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Climate change, young women and girls: Understanding vulnerability, impacts and adaptation in Northern Thailand

A study of young women and girls' climate change vulnerability, impact and adaptation among ethnic minority communities in Chiang Rai and Chiang Mai, Thailand.
Multiple Authors
Girls and boys take part in a climate change adaptation project activity in Thailand


Risk and vulnerability to climate change is socially differentiated and emerges from the intersection of different inequalities and uneven power structures. Vulnerability has been found to be typically higher among social groups who experience multiple deprivations that inhibit them from managing daily risks and shocks, including but not limited to women, children, the elderly, people with disabilities, ethnic minorities, and indigenous peoples. These groups face deeper climate impacts and significant barriers to coping with, and adapting to, such impacts. For instance, ethnic minorities typically face chronic poverty and lack legal status or citizenship that limits access to land, education, health and other public services.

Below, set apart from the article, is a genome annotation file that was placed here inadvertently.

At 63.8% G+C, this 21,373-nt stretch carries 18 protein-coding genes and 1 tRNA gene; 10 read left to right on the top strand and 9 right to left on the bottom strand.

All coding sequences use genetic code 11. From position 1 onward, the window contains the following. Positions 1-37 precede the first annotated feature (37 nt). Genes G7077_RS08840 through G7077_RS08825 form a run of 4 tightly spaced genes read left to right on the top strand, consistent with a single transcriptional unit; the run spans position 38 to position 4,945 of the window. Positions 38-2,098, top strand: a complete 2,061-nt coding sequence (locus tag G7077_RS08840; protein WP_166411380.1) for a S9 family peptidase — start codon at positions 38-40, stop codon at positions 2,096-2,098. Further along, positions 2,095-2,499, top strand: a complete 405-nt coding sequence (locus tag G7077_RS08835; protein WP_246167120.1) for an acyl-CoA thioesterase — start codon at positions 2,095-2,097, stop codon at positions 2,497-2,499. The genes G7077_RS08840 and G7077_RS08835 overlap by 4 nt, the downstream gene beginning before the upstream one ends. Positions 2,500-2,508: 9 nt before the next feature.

Research to date has revealed some of the impacts and particular vulnerabilities of children but there is a lack of scientific information on the intersectionality of girls’ and young women’s climate vulnerability, particularly in ethnic minority contexts. This report*seeks to help address this gap by adopting an intersectionality approach to better understand the different climate risks, vulnerabilities, adaptation and resilience among people of different ages and different genders. Specifically, this report aims to shed light on the specific climate change challenges faced by young women and girls in Northern Thailand whose experiences are not only influenced by age and gender, but also by poverty, legal status, ethnicity, language and education.

The study was conducted in Chiang Rai and Chiang Mai provinces, in the rural, mountainous region of Northern Thailand, which is largely inhabited by indigenous people and ethnic minorities. People in these remote communities face high rates of poverty and rely heavily on subsistence agriculture to meet their livelihood and food consumption needs. Data were collected through interviews and focus group discussions with young women, girls, boys, school teachers, and village climate change adaptation committees from Mae Fah Luang (Chiang Rai province), Fang and Mae Ai (Chiang Mai province).

*An overview of key learning from the report is provided below. Download the full text from the right-hand column for much more detail.